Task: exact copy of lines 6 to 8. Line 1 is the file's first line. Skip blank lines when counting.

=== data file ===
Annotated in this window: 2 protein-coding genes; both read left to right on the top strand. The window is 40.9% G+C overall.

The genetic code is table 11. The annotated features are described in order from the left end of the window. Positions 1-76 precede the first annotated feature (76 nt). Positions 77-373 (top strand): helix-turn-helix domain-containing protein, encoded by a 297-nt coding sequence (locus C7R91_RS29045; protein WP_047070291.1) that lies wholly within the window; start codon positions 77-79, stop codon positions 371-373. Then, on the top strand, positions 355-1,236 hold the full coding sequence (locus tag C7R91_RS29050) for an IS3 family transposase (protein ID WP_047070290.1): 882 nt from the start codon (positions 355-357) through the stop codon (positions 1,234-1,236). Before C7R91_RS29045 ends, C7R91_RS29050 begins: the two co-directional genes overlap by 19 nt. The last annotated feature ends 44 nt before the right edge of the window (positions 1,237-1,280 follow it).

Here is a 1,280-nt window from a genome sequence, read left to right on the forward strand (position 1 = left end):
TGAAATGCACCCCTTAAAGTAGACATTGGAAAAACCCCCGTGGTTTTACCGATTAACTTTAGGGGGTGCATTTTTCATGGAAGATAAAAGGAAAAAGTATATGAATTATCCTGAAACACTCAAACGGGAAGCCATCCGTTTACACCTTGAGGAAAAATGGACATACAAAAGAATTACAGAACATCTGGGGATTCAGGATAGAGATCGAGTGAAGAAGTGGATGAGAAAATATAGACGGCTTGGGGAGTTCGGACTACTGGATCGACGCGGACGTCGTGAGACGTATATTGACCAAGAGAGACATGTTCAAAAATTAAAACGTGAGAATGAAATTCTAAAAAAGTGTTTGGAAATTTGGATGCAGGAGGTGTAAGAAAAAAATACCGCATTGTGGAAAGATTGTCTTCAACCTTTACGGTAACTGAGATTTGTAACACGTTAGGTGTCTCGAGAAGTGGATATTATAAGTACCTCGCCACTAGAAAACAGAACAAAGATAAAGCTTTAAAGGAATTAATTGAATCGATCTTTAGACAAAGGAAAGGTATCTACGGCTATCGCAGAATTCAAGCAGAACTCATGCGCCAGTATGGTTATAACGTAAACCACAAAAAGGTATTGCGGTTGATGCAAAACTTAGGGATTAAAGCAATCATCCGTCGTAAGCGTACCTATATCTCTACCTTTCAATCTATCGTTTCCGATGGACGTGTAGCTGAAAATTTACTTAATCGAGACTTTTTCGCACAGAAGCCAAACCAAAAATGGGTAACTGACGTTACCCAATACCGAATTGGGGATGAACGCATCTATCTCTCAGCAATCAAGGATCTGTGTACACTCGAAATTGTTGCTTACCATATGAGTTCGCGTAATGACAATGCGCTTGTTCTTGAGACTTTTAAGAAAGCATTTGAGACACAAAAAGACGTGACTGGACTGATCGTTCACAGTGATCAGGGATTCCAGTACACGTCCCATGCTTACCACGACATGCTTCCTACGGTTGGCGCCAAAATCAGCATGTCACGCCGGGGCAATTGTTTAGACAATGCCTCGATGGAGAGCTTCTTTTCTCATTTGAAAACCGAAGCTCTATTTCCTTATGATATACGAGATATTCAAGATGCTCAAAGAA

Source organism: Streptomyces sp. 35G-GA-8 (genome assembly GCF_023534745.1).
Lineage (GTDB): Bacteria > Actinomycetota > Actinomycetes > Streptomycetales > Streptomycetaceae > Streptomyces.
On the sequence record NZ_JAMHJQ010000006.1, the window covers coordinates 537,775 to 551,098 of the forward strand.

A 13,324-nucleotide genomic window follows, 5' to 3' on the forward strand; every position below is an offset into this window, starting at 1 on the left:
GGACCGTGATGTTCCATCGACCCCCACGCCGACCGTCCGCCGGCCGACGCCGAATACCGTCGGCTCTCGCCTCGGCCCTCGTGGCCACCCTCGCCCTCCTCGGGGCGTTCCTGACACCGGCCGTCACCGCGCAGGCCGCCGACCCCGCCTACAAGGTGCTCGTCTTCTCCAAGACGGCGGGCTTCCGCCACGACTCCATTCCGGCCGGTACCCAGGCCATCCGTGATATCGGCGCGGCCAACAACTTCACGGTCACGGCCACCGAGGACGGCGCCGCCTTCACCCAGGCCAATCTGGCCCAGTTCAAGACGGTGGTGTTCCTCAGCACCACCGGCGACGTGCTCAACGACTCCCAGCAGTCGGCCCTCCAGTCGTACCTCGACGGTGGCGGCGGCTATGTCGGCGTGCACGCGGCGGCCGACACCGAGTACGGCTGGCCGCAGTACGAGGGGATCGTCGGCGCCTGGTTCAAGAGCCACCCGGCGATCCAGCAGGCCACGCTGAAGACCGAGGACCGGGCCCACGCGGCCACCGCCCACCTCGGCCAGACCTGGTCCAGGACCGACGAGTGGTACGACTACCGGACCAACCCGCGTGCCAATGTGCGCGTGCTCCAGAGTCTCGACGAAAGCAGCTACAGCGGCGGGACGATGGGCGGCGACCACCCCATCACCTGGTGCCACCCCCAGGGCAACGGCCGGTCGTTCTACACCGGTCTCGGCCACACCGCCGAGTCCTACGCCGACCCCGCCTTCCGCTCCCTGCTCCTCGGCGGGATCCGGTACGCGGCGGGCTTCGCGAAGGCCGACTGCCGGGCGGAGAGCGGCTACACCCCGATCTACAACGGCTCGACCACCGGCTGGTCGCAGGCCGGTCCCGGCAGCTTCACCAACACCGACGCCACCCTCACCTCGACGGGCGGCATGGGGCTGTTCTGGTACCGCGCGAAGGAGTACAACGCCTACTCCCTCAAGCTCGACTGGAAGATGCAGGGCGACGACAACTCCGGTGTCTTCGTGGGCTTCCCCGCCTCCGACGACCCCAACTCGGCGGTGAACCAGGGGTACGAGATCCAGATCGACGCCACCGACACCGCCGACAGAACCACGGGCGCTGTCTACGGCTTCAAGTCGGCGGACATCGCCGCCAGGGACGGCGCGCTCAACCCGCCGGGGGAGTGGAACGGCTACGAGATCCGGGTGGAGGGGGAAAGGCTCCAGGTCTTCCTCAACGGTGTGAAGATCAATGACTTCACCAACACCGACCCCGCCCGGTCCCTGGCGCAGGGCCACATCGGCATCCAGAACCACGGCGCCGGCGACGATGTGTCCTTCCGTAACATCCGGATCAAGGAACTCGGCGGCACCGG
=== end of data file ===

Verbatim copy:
Lineage (GTDB): Bacteria > Actinomycetota > Actinomycetes > Streptomycetales > Streptomycetaceae > Streptomyces.
On the sequence record NZ_JAMHJQ010000006.1, the window covers coordinates 537,775 to 551,098 of the forward strand.

A 13,324-nucleotide genomic window follows, 5' to 3' on the forward strand; every position below is an offset into this window, starting at 1 on the left: